And now for the most exciting news for the month of August. . . . .Evan started preschool!! Evan started preschool two weeks ago and he is LOVING it! A few days before school started we went to his open house and met his teacher, her assistant and Evan's aide and had a chance to explore the classroom. Evan was very happy with what he saw and I was very hopeful that his transition would be a smooth one. I had decided to drop him off and pick him up for the first week of school because I didn't want to overwhelm him with too many changes at once. The first day I dropped him off he cried when he realized that I was leaving. His teacher told me that he only cried for a minute or two and then a few times on and off during class. He was ecstatic when he saw me waiting for him after school. He cried again the next day when I went to drop him off, but again, his teacher told me that it only lasted a minute or two and that he didn't cry at all during the rest of class. Again, he was so excited to see me when I went to pick him up and his teacher told me that he had mentioned wanting to ride the bus. Evan and I had talked about the bus and he had always been excited about it, but I was still a little nervous about pushing too much on him too fast. He talked about riding the bus non-stop for the next two days until I finally gave in. I called transportation and told them that we were going to give it a shot. When I told Evan he was going to get to ride the bus he was thrilled! Because he takes his wheelchair to school, he has to ride the wheelchair lift on the bus. He was NOT happy about that part! But his bus drivers told me that he LOVED the bus and only cried on the lift (and I don't blame him. . .I rode the lift with him the first day and it's a little disconcerting!). All-in-all he is having a fantastic time at school and on the bus. He has learned that mommy and daddy will ALWAYS come back and I am very, very impressed with how quickly he has adapted to all of these new experiences (these two things, along with gaining confidence and independence, were the main reasons we felt he should go to preschool). Needless to say, we are SO proud of Evan and so excited for all this year has in store for him!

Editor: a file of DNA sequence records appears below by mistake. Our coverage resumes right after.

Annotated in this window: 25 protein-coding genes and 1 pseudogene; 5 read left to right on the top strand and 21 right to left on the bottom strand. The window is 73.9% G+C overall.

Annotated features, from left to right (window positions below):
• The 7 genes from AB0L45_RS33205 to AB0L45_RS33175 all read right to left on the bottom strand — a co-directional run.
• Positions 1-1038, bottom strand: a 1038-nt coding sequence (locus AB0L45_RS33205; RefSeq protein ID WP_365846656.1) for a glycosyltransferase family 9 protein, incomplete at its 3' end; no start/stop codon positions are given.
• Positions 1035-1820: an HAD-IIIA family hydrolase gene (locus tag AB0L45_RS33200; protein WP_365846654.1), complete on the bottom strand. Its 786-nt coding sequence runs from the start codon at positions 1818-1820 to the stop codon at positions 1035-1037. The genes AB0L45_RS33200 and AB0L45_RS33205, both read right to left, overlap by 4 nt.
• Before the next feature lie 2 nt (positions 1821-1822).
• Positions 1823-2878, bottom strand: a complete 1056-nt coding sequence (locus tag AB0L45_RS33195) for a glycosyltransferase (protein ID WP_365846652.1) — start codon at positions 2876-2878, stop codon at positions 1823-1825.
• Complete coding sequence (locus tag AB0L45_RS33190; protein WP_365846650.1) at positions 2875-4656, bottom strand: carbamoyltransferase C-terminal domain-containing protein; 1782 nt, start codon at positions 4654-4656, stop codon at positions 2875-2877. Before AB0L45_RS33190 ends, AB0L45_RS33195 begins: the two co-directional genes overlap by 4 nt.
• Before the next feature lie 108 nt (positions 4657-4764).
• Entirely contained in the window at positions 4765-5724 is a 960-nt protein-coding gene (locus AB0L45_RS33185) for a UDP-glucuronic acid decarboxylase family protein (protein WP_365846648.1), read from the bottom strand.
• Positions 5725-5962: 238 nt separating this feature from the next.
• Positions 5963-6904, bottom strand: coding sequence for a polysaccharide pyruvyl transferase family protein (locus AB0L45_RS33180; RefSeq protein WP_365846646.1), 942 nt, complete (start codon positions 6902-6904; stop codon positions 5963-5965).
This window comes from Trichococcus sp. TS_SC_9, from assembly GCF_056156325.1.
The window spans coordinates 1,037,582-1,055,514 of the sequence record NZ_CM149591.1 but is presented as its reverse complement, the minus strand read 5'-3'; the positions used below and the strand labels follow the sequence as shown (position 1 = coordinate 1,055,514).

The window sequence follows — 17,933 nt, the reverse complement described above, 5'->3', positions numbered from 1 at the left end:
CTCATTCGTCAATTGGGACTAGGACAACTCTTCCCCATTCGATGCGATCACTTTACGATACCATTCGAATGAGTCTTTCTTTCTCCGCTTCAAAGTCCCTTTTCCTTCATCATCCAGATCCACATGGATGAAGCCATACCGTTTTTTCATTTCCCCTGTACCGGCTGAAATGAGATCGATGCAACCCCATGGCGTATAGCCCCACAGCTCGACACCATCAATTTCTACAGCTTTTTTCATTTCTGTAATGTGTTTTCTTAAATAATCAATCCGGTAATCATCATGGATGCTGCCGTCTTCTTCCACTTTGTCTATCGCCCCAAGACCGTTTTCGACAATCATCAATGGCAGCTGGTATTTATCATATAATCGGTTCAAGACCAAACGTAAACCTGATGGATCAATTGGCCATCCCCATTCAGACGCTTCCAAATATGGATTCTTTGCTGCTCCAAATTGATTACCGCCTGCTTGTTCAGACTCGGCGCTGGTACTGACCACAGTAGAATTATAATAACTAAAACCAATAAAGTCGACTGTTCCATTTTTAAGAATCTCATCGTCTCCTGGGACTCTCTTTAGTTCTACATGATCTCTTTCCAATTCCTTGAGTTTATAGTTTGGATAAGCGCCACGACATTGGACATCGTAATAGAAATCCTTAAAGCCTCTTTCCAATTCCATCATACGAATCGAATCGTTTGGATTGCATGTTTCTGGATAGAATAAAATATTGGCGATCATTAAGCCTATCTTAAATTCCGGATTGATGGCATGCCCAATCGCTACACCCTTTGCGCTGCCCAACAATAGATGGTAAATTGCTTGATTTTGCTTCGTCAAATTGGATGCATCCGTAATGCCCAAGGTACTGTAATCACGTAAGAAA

Evan's First Day of School!

Waiting for the bus!